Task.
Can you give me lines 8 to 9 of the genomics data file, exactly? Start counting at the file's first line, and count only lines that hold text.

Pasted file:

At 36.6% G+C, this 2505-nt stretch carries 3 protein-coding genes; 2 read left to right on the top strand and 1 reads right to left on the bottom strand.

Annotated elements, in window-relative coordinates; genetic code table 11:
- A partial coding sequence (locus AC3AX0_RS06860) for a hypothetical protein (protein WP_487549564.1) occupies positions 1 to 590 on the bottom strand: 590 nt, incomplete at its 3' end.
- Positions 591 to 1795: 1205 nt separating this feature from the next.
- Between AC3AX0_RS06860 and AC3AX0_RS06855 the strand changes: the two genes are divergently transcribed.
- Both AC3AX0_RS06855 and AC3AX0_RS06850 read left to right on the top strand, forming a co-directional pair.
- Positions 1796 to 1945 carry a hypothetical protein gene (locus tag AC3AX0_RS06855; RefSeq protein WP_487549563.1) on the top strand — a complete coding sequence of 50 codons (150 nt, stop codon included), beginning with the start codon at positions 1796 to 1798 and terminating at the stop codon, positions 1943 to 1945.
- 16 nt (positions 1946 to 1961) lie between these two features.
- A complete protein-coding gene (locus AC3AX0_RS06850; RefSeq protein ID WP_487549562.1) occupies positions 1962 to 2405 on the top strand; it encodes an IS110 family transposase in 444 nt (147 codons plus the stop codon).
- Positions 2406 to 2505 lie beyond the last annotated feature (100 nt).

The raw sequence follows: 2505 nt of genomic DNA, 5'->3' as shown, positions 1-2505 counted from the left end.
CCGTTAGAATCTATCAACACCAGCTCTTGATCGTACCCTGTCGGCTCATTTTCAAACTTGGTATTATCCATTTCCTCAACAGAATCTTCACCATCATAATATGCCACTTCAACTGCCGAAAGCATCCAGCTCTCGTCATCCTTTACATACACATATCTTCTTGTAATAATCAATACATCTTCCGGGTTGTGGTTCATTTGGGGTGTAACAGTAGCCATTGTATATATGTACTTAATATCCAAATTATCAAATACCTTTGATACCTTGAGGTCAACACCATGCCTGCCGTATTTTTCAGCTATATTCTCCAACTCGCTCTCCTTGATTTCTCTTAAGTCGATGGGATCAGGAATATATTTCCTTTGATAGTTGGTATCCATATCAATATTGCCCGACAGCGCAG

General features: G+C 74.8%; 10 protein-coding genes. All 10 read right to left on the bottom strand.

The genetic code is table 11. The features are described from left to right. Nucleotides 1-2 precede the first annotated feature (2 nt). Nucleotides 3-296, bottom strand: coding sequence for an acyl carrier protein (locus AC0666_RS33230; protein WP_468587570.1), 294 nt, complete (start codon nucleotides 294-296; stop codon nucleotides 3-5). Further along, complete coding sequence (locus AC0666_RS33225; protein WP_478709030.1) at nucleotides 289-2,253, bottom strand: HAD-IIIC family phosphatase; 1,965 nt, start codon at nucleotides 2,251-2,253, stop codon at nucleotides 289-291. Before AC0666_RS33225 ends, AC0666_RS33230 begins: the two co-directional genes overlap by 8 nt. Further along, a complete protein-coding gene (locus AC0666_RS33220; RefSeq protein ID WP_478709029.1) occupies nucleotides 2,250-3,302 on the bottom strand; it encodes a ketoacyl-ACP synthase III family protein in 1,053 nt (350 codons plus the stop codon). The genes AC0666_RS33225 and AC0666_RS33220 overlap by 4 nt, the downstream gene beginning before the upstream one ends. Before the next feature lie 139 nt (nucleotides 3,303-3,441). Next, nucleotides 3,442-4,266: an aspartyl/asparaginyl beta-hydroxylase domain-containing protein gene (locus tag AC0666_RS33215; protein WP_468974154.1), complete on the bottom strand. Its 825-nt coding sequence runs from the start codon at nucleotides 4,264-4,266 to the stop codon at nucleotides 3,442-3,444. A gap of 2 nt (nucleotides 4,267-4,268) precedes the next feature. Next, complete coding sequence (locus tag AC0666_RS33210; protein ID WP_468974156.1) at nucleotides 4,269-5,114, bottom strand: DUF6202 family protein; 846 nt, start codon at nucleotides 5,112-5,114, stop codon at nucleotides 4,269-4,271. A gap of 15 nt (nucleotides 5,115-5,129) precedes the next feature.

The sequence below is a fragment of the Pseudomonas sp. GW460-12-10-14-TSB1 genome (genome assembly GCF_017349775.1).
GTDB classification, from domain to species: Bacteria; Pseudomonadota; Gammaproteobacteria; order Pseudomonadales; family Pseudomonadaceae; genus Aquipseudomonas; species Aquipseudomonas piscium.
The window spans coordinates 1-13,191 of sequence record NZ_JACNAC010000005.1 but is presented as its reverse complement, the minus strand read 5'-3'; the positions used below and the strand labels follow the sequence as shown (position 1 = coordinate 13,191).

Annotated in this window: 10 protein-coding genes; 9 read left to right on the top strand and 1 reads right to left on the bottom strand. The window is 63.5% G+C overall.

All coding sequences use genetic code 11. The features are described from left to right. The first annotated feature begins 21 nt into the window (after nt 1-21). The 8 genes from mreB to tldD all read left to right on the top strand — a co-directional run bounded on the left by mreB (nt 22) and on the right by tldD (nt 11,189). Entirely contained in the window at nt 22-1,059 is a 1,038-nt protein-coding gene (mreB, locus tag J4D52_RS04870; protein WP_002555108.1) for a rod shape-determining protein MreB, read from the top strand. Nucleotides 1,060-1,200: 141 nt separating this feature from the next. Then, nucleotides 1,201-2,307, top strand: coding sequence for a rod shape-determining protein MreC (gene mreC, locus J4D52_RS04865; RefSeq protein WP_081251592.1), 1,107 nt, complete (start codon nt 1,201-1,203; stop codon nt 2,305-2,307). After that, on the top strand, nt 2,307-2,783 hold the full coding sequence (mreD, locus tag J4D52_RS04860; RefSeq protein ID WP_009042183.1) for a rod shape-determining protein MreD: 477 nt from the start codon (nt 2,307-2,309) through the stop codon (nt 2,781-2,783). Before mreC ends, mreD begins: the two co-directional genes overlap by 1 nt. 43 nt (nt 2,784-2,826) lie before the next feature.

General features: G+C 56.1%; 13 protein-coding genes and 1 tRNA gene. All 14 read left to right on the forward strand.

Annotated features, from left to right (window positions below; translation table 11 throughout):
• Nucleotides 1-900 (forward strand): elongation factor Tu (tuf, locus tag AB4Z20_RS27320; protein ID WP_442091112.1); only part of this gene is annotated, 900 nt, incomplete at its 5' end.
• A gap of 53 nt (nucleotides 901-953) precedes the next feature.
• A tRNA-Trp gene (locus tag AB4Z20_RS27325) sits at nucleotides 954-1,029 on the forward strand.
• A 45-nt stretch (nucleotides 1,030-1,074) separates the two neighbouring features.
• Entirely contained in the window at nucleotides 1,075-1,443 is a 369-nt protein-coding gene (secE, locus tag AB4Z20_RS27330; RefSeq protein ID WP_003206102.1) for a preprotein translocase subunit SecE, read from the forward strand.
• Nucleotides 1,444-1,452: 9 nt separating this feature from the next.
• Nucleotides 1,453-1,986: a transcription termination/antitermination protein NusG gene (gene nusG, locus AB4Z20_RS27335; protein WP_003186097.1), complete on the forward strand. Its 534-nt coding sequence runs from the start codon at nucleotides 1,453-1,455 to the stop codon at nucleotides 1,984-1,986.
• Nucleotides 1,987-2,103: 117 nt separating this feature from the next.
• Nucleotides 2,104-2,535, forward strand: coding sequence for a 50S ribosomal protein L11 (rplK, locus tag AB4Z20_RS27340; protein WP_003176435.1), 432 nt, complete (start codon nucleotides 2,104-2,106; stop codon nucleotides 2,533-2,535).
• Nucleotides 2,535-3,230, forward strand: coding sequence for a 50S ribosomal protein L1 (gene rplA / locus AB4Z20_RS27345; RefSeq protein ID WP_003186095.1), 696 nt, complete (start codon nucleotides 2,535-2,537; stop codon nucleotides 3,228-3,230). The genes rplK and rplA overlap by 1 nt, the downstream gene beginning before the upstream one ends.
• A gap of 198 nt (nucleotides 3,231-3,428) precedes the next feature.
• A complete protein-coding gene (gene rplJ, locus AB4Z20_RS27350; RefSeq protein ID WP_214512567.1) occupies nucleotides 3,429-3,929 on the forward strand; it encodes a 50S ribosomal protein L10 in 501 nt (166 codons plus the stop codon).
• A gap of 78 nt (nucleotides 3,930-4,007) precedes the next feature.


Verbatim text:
- 16 nt (positions 1946 to 1961) lie between these two features.
- A complete protein-coding gene (locus AC3AX0_RS06850; RefSeq protein ID WP_487549562.1) occupies positions 1962 to 2405 on the top strand; it encodes an IS110 family transposase in 444 nt (147 codons plus the stop codon).